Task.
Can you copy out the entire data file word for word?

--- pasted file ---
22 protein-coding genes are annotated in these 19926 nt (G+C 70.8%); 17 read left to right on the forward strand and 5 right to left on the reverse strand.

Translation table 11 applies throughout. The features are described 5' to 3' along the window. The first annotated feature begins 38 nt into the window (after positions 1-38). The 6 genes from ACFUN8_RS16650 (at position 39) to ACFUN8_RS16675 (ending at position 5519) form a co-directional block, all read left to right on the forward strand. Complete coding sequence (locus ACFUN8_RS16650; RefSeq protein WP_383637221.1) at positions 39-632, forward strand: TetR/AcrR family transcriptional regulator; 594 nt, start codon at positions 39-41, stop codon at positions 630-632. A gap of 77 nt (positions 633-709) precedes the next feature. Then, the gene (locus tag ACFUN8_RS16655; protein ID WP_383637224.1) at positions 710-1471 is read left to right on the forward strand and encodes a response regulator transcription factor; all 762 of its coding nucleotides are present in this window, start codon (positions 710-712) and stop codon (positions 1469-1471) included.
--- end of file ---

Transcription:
22 protein-coding genes are annotated in these 19926 nt (G+C 70.8%); 17 read left to right on the forward strand and 5 right to left on the reverse strand.

Translation table 11 applies throughout. The features are described 5' to 3' along the window. The first annotated feature begins 38 nt into the window (after positions 1-38). The 6 genes from ACFUN8_RS16650 (at position 39) to ACFUN8_RS16675 (ending at position 5519) form a co-directional block, all read left to right on the forward strand. Complete coding sequence (locus ACFUN8_RS16650; RefSeq protein WP_383637221.1) at positions 39-632, forward strand: TetR/AcrR family transcriptional regulator; 594 nt, start codon at positions 39-41, stop codon at positions 630-632. A gap of 77 nt (positions 633-709) precedes the next feature. Then, the gene (locus tag ACFUN8_RS16655; protein ID WP_383637224.1) at positions 710-1471 is read left to right on the forward strand and encodes a response regulator transcription factor; all 762 of its coding nucleotides are present in this window, start codon (positions 710-712) and stop codon (positions 1469-1471) included.